Charities Concerned about IRS Proposal to Provide Social Security Numbers of Donors

Nonprofits are expressing concern about proposed regulations from the Internal Revenue Service and the Treasury Department that could give charities the option of providing Social Security numbers of donors who contribute more than $250 to their organizations.

The proposed regulations would allow, but not require, charitable nonprofits to file a new, separate information return with the IRS (in addition to the Form 990) by February 28 every year to substantiate contributions of more than $250 in value. The new informational tax return, called a “donee report,” would require the nonprofit to collect the donor’s name, address, and Social Security number or other taxpayer identification number. Nonprofits that use the option would also be required by that date to provide a copy to each donor listed (but only the portion that contains “information related to that donor”). The IRS is accepting public comments on the proposed rule change through December 16.

The National Council of Nonprofits, a group representing 25,000 not-for-profits, is taking a stand against the proposed rules. “The National Council of Nonprofits’ position is that the proposed voluntary reporting regime is inappropriate because the process could impose significant costs and burdens on nonprofit organizations, would create public confusion and disincentives for donors to support the work of nonprofits, and could lead fraudulent actors to increase targeting donors and reputable nonprofit organizations,” said the group in a statement. “Moreover, Treasury and the IRS state in the proposed rule that the current system of contemporaneous written acknowledgement of donations ‘works effectively, with the minimal burden on donors and donees.’ Adding a potentially confusing parallel reporting regime that needlessly introduces the risks of fraud, identity theft, and decreased donations to the community should be rejected.”

The group is encouraging nonprofit organizations and leaders to submit comments on the proposed regulations before a final decision is made, pointing out that a number of organizations and individuals have already submitted comments expressing concern.

The IRS emailed a statement last week to clarify its intent. “The IRS released proposed regulations in September that would potentially implement an optional, alternative way of substantiating donations for some donors that is provided by statute,” said the IRS.  “This project was prompted because some donee organizations and donors were interested in using this option.”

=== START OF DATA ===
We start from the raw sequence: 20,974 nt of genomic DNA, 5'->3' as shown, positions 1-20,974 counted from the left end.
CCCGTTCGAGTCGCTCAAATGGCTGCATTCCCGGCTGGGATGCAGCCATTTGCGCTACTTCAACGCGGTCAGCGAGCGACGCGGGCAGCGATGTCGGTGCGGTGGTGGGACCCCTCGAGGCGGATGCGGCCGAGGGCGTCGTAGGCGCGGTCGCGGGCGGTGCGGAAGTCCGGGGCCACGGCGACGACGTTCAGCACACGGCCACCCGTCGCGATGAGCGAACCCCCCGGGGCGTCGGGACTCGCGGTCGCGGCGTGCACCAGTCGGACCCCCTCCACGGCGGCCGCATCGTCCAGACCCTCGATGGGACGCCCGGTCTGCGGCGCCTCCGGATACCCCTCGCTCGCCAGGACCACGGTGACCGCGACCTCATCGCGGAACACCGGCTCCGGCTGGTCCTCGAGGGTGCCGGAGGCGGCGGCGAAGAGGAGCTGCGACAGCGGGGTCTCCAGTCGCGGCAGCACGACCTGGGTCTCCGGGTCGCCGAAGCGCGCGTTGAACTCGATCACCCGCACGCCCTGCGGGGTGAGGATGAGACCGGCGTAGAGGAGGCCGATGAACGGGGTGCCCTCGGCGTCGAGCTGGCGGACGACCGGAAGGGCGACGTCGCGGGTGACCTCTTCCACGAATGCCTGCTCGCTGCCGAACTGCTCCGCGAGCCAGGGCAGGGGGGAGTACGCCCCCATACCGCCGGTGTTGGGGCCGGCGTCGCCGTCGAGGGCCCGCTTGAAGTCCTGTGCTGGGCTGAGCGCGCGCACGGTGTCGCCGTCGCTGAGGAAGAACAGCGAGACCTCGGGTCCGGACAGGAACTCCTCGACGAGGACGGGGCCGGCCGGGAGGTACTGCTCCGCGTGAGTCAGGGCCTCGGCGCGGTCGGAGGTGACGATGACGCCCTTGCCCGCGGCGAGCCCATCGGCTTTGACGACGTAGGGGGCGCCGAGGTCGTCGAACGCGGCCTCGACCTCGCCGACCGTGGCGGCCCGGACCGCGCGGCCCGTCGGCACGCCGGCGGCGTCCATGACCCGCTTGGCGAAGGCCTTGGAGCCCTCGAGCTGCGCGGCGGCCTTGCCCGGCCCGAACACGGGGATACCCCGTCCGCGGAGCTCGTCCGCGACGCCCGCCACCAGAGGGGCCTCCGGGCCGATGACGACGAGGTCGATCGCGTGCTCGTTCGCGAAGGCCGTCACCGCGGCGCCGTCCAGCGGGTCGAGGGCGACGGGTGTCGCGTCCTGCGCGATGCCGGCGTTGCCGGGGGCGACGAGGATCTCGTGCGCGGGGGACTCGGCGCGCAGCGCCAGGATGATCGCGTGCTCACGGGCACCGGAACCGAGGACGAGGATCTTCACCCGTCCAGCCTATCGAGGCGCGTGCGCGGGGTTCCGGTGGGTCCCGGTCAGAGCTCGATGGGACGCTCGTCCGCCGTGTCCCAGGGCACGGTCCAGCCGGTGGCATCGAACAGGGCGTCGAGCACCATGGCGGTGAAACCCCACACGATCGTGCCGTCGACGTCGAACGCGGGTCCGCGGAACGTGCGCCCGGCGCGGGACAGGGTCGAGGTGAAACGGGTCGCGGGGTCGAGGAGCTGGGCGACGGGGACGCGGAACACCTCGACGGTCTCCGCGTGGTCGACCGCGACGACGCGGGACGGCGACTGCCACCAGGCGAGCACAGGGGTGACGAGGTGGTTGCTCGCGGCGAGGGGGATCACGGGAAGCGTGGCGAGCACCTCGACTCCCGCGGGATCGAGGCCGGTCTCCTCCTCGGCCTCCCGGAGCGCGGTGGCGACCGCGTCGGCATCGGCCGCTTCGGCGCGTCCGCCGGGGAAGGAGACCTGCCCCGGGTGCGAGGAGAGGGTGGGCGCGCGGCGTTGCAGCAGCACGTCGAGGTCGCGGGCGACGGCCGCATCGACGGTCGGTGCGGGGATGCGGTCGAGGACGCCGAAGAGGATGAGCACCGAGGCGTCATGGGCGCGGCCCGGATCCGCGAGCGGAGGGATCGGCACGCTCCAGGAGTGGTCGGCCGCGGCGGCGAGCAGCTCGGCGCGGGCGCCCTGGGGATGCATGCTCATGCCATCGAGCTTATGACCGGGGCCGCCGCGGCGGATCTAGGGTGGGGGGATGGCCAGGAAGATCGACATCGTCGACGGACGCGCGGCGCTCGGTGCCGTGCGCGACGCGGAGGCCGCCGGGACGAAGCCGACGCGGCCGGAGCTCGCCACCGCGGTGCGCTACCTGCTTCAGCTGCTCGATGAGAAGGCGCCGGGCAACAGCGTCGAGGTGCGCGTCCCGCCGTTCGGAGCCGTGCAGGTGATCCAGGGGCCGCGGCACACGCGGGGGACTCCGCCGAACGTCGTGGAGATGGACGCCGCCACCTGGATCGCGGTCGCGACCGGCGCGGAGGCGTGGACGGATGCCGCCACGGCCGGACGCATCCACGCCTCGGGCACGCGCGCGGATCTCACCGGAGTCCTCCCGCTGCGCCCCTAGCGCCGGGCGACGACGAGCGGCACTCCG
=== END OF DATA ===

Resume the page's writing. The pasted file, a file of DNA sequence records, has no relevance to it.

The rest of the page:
The IRS emphasized that there have been some “major misimpressions and inaccuracies” about the purpose of these proposed regulations. “It’s important to keep in mind this proposal would impose no mandatory changes to existing rules on how charities substantiate donations for donors,” said the IRS. “Charities could continue doing things as they do now, and the IRS anticipates that the vast majority will. This option is not currently available, and will not be available until final regulations, which are prospective, are issued.”

The proposed regulations would simply implement an alternative way of substantiating donations of $250 or more that is provided by the statute, according to the agency. “The IRS is sensitive to the concerns expressed to this point, and encourages comments from the charitable community and other affected parties,” said the IRS statement. “The IRS continues to review public comments as they are received, and the comment period remains open until Dec. 16, 2015.” 

In recent years, the IRS noted, some donors under exam have argued that their failure to obtain contemporaneous substantiation of their charitable contribution can be fixed by requesting that the charity amend its Form 990 as an alternative to satisfying the donor’s substantiation requirements.

“The IRS has consistently maintained that an alternative substantiation method is not available until regulations are in place prescribing the method for charities to do this,” said the IRS statement. “The Treasury Department and the IRS have concluded that the Form 990 is an unsuitable reporting method for this purpose.  The purpose of these regulations is to consider appropriate alternatives to amended Forms 990.”

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